Monday, May 30, 2011
Sunday, May 29, 2011
I am standing upon the seashore. A ship, at my side,
spreads her white sails to the moving breeze and starts
for the blue ocean. She is an object of beauty and strength.
I stand and watch her until, at length, she hangs like a speck
of white cloud just where the sea and sky come to mingle with each other.
Then, someone at my side says, "There, she is gone"
Gone from my sight. That is all. She is just as large in mast,
hull and spar as she was when she left my side.
And, she is just as able to bear her load of living freight to her destined port.
Her diminished size is in me -- not in her.
And, just at the moment when someone says, "There, she is gone,"
there are other eyes watching her coming, and other voices
ready to take up the glad shout, "Here she comes!"
And that is dying...
Dedicated to my father-in-law. Thank you for everything.
Sunday, May 22, 2011
You would seem so frail in the cold of the night when the armies of emotion go out to fight. But while the earth sinks to its grave you sail to the sky on the crest of a wave. So forget this cruel world where I belong, I'll just sit and wait and sing my song. And if one day you should see me in the crowd, lend a hand and lift me to your place in the cloud. - Nick Drake, Cello SongFelt like posting something from my all time favorites tonight. Nick Drake became a staple for me in college and I don't listen to nearly enough of his music these days. I think I am going to start addressing that though. Nick is one of the artists that completely changed my taste in music about 14-15 years ago when I first heard the following track called Cello Song.
This next song is called From the Morning from the album Pink Moon which was recorded in 1971 during two back to back midnight sessions.
Go here Bryter Music to learn more about Nick and his music and stream a number of his songs.
Friday, May 20, 2011
Thursday, May 19, 2011
Tuesday, May 17, 2011
Cool Hunting has a great post for all of you dog lovers out there, highlighting a number of different healthy treat alternatives. Looks like there are a lot of good options out there worth exploring. Personally, I am pretty sure that Jozy will be a big fan of lamb trachea which is a great natural source of chondroitin, and chewing it helps remove both plaque and tartar. Duck heart bites are a close second.
Monday, May 16, 2011
Sunday, May 15, 2011
Here are a few interesting items that I stumbled on while poking around and doing some reading. Click on each of the images below to see higher resolution versions.
The following image is from an 1882 Harper's cartoon.
In it, King Neptune releases his ruthless force through the deluge of the Mississippi River, engulfing tiny villages along its unrestrained path. In the background, the female personification of the South seeks the protection of Columbia (representing the federal government).Strange, when I look at Neptune, he definitely looks like he is at the mercy of the force he has unleashed. Very apropos, but not mentioned in the formal explanation of the cartoon. Am I reading too much into it?
The following cartoon is called Old Man River, and I found it on the History of Geology. This cartoon is from 1927 and was published in a paper called the Ledger. That's Herbert Hoover in the background proposing higher levees.
Less cartoon-ish but interesting nonetheless is this image below from Popular Science Monthly, dated June of 1928 (you just have to love Google books sometimes). This is a map of the Mississippi River that exaggerates the height of the Mississippi in comparison to the surrounding land.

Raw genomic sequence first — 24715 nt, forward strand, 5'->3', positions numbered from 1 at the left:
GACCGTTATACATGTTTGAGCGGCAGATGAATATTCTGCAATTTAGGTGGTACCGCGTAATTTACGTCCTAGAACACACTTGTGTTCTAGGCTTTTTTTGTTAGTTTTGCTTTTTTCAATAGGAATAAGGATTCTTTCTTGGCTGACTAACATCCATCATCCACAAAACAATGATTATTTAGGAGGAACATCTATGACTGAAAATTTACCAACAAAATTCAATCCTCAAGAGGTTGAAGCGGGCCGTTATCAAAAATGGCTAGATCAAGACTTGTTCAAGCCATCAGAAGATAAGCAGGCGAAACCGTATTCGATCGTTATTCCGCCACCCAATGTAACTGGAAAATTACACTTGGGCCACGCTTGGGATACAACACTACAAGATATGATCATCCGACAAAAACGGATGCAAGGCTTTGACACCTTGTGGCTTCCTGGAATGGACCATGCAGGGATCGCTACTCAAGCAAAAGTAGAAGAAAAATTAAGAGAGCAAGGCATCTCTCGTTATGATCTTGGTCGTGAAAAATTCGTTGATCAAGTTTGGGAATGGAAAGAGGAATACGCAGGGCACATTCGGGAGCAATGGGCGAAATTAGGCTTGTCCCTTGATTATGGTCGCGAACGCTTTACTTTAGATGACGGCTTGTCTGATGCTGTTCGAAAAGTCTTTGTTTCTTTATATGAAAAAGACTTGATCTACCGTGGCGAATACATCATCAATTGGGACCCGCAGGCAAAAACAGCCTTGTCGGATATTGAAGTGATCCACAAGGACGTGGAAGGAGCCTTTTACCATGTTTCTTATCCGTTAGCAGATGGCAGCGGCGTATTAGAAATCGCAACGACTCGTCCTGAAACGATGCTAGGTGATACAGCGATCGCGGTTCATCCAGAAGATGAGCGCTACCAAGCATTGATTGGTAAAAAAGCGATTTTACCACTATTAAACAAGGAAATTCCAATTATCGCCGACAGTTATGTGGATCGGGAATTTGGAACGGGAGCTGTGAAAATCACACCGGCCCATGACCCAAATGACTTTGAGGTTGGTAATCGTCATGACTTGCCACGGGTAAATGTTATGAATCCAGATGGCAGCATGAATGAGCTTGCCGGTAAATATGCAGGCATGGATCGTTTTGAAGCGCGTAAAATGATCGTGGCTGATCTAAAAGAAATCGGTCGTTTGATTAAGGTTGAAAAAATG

The article goes on to describe the theory as to why this is the case...and how it is this height which is the systemic problem causing continual flooding.
Finally, in a true piece of randomness, as I paged through this same 1928 publication, I stumbled across the article below. Now I am not a scientist by any stretch of the imagination but I could swear that this might be the hint of microwave dinners galore. Pretty neat.
Saturday, May 14, 2011
You’ve heard of Murphy—‘What can happen will happen’? This is where Murphy lives.
Southern Louisiana exists in its present form because the Mississippi River has jumped here and there within an arc about two hundred miles wide, like a pianist playing with one hand — frequently and radically changing course, surging over the left or the right bank to go off in utterly new directions.
- New Yorker article about the Atchafalaya by John McPhee called The Control of Nature.I'm still wading my way through the article that the above quotes are from but as soon as I found this image, I felt like the two had to be paired together and the map was just too incredible not to share right away. The Control of Nature article was written in 1987 (published in The New Yorker) by John McPhee and explores the nature of controlling the Mississippi river in Cajun country.
The map was drawn by Harold N. Fisk in his Geological Investigation of the Alluvial Valley of the Lower Mississippi River from 1944 and it shows the historical paths of the Mississippi river. For locals, the original path to the Gulf is now known as Bayou Teche about 2,800 to 4,500 years ago. Looking at the history of the Mississippi, I think one realizes the power of nature that we have attempted to bottle. I am not educated enough on the subject to say we are doing the right or wrong thing or to say that we are doing it the right way or not. I am just in awe of the forces we attempt to control and the science that we attempt to control them with. Truly amazing.
Well, the Morganza Spillway was opened today in order to help avoid flooding metropolitan areas in the state of Louisiana. This is the first time since 1973 that the spillway has been opened (photo from 1973 below taken from here).
The expectation is that the spillway will be opened to operate at 25% capacity and may stay open for 3 weeks. Our local paper ran some numbers to figure out how much water is running through the spillway. Check this out: